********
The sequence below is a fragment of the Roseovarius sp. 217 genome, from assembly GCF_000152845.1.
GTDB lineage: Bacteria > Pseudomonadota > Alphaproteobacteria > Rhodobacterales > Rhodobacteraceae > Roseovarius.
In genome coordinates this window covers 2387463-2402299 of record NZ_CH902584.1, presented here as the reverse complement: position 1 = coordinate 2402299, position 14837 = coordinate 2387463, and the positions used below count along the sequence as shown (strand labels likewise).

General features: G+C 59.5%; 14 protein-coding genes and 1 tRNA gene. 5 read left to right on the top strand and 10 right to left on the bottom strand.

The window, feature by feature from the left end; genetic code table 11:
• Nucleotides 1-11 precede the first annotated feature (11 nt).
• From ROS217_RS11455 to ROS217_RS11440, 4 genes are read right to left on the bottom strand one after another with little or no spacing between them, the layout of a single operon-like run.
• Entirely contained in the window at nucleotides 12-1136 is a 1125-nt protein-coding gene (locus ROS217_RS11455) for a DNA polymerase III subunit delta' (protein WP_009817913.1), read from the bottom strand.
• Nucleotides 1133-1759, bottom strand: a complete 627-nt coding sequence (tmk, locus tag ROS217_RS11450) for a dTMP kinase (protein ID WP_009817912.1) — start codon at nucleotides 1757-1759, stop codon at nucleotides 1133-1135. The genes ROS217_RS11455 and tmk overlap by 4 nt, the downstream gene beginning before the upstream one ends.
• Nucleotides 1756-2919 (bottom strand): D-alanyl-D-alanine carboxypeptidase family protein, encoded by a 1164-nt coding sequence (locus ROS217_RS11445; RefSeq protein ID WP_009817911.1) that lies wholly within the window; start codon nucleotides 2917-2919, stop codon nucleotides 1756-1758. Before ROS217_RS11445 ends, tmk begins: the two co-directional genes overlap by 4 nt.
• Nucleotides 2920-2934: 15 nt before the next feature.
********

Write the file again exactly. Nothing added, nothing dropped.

The sequence below is a fragment of the Roseovarius sp. 217 genome, from assembly GCF_000152845.1.
GTDB lineage: Bacteria > Pseudomonadota > Alphaproteobacteria > Rhodobacterales > Rhodobacteraceae > Roseovarius.
In genome coordinates this window covers 2387463-2402299 of record NZ_CH902584.1, presented here as the reverse complement: position 1 = coordinate 2402299, position 14837 = coordinate 2387463, and the positions used below count along the sequence as shown (strand labels likewise).

General features: G+C 59.5%; 14 protein-coding genes and 1 tRNA gene. 5 read left to right on the top strand and 10 right to left on the bottom strand.

The window, feature by feature from the left end; genetic code table 11:
• Nucleotides 1-11 precede the first annotated feature (11 nt).
• From ROS217_RS11455 to ROS217_RS11440, 4 genes are read right to left on the bottom strand one after another with little or no spacing between them, the layout of a single operon-like run.
• Entirely contained in the window at nucleotides 12-1136 is a 1125-nt protein-coding gene (locus ROS217_RS11455) for a DNA polymerase III subunit delta' (protein WP_009817913.1), read from the bottom strand.
• Nucleotides 1133-1759, bottom strand: a complete 627-nt coding sequence (tmk, locus tag ROS217_RS11450) for a dTMP kinase (protein ID WP_009817912.1) — start codon at nucleotides 1757-1759, stop codon at nucleotides 1133-1135. The genes ROS217_RS11455 and tmk overlap by 4 nt, the downstream gene beginning before the upstream one ends.
• Nucleotides 1756-2919 (bottom strand): D-alanyl-D-alanine carboxypeptidase family protein, encoded by a 1164-nt coding sequence (locus ROS217_RS11445; RefSeq protein ID WP_009817911.1) that lies wholly within the window; start codon nucleotides 2917-2919, stop codon nucleotides 1756-1758. Before ROS217_RS11445 ends, tmk begins: the two co-directional genes overlap by 4 nt.
• Nucleotides 2920-2934: 15 nt before the next feature.